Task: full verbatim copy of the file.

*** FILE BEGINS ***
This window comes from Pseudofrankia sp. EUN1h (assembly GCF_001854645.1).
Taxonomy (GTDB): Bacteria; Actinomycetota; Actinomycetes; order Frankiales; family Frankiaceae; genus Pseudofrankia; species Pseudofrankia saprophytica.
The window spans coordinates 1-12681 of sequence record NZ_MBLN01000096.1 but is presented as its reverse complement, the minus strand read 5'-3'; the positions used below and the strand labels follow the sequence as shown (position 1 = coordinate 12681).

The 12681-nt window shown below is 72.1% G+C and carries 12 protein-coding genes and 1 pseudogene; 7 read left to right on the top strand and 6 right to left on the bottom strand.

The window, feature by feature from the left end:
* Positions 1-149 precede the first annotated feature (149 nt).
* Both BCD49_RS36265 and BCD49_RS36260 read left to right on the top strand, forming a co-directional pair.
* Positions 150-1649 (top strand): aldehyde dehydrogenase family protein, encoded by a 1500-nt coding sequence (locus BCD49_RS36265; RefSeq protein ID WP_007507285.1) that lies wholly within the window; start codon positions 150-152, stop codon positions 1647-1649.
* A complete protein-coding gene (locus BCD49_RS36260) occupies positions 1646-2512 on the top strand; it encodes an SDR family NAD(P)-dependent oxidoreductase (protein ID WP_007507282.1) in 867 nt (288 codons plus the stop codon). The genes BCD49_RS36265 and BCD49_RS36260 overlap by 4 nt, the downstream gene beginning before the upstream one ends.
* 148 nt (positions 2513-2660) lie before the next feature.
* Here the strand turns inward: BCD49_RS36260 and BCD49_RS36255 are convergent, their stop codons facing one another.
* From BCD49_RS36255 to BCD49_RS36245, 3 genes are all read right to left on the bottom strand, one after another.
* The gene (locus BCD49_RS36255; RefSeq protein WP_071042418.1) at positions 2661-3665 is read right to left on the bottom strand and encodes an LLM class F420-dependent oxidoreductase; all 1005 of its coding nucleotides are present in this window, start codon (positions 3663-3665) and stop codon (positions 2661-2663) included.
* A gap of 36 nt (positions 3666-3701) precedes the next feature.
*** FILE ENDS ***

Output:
This window comes from Pseudofrankia sp. EUN1h (assembly GCF_001854645.1).
Taxonomy (GTDB): Bacteria; Actinomycetota; Actinomycetes; order Frankiales; family Frankiaceae; genus Pseudofrankia; species Pseudofrankia saprophytica.
The window spans coordinates 1-12681 of sequence record NZ_MBLN01000096.1 but is presented as its reverse complement, the minus strand read 5'-3'; the positions used below and the strand labels follow the sequence as shown (position 1 = coordinate 12681).

The 12681-nt window shown below is 72.1% G+C and carries 12 protein-coding genes and 1 pseudogene; 7 read left to right on the top strand and 6 right to left on the bottom strand.

The window, feature by feature from the left end:
* Positions 1-149 precede the first annotated feature (149 nt).
* Both BCD49_RS36265 and BCD49_RS36260 read left to right on the top strand, forming a co-directional pair.
* Positions 150-1649 (top strand): aldehyde dehydrogenase family protein, encoded by a 1500-nt coding sequence (locus BCD49_RS36265; RefSeq protein ID WP_007507285.1) that lies wholly within the window; start codon positions 150-152, stop codon positions 1647-1649.
* A complete protein-coding gene (locus BCD49_RS36260) occupies positions 1646-2512 on the top strand; it encodes an SDR family NAD(P)-dependent oxidoreductase (protein ID WP_007507282.1) in 867 nt (288 codons plus the stop codon). The genes BCD49_RS36265 and BCD49_RS36260 overlap by 4 nt, the downstream gene beginning before the upstream one ends.
* 148 nt (positions 2513-2660) lie before the next feature.
* Here the strand turns inward: BCD49_RS36260 and BCD49_RS36255 are convergent, their stop codons facing one another.
* From BCD49_RS36255 to BCD49_RS36245, 3 genes are all read right to left on the bottom strand, one after another.
* The gene (locus BCD49_RS36255; RefSeq protein WP_071042418.1) at positions 2661-3665 is read right to left on the bottom strand and encodes an LLM class F420-dependent oxidoreductase; all 1005 of its coding nucleotides are present in this window, start codon (positions 3663-3665) and stop codon (positions 2661-2663) included.
* A gap of 36 nt (positions 3666-3701) precedes the next feature.